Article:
Squat misconception #1: The squat is a quadriceps exercise


Studying anatomy and biomechanics is not something that every sports science student or strength coach likes to do. But in order to create a sound training program, coaches need to understand the basic laws of functional anatomy and biomechanics. When talking about the squat, one very important phenomenon to understand is the Lombard’s paradox. The quadriceps and hamstrings are located on the opposite sides of the human body, making them antagonist muscle groups. The quadriceps role is to extend the knees and flex the hips. The hamstrings flex the knees and, together with the glutes, extend the hips. The Lombard’s paradox explains why the squat cannot be considered as only a ‘quads exercise’. So, the question is how can antagonist muscle groups lead to one movement?

The squat is a complex movement in which multiple joints act together. Therefore, functional anatomy plays a crucial role in performing squats. The quadricep is a muscle group that crosses two joints, same goes for the hamstring and glute muscles. Because of the muscles’ origins and insertions, different moment arms appear during the concentric part of the squat. Basic laws of biomechanics state that the greater moment arm produces the movement. The quadriceps has a greater moment arm over the knee than the hamstrings. On the other hand, the hamstrings and glutes have a greater moment arm over the hips than the quadriceps. This means that contractions of the hamstrings/glutes and quadriceps will result in hip and knee extension. With the help of stabilizers (spine erectors and core muscles), humans are able to stand up from the squatting position while keeping the spine in its natural position.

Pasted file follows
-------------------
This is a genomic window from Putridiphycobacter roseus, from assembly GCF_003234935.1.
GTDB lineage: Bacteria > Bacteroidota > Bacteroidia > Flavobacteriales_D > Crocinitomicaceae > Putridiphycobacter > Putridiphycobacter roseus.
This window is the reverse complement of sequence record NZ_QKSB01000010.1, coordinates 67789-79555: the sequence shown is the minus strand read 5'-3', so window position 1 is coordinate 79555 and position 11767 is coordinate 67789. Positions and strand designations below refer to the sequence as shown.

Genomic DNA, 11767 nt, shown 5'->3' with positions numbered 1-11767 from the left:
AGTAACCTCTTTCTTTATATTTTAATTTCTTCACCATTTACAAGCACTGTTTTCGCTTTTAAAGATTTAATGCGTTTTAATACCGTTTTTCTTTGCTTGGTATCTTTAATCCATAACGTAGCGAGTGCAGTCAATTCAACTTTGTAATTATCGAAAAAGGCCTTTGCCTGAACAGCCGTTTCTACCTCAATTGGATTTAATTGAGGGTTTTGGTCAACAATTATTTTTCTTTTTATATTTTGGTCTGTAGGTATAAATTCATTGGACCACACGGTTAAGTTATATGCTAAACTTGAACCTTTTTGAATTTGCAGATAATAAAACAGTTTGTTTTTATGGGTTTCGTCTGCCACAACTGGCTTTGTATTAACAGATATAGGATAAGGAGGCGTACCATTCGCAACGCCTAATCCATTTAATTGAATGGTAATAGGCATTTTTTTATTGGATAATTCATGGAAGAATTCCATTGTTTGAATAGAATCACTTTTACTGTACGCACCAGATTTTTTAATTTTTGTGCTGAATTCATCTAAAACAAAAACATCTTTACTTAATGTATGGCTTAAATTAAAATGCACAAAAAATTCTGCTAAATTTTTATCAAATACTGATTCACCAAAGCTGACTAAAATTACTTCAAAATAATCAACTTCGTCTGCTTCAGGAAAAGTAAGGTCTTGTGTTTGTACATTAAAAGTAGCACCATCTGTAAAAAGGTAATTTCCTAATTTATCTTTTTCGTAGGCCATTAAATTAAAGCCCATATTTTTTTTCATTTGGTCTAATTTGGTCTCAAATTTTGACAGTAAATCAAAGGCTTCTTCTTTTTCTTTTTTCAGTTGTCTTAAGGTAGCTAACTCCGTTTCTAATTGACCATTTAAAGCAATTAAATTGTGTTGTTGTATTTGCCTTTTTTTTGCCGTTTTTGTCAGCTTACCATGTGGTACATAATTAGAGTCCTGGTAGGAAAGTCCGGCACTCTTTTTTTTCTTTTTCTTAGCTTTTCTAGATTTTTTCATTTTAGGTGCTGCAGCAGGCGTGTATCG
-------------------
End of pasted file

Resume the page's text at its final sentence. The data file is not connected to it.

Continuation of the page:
In practice, one situation can cause a bit of confusion. Since both muscle groups act together, why then is it possible to have greater muscle soreness in the quads rather than the glutes and hamstrings after intense squatting practice? The answer lies in the body mechanics when performing squats. Some people tend to initiate the movement from the hips while the others do it from the knees. Hip dominant squatters will load their posterior chain (i.e. glutes and hamstrings) much more since the knees do not travel forward too much. Knee dominant squatters drive their knees forward and out, placing more demand on the anterior chain (i.e. quadriceps).

If you are asking yourself which of the two is better, I would answer that both ways are excellent. The only question you have to ask yourself is why you squat. If you want to develop strength and power in your hips perform the hip dominant squat. If you want to gain muscle mass in your quads, go for the knee dominance.

Whatever you choose, remember that the squat is a natural movement and it is a very beneficial exercise for both recreational athletes and professional sportsmen. If you perform squats with medicine balls, kettlebells or barbells, be aware of your technique and choose an appropriate load.

Next time read about misconception #2: Squats can hurt the lower back

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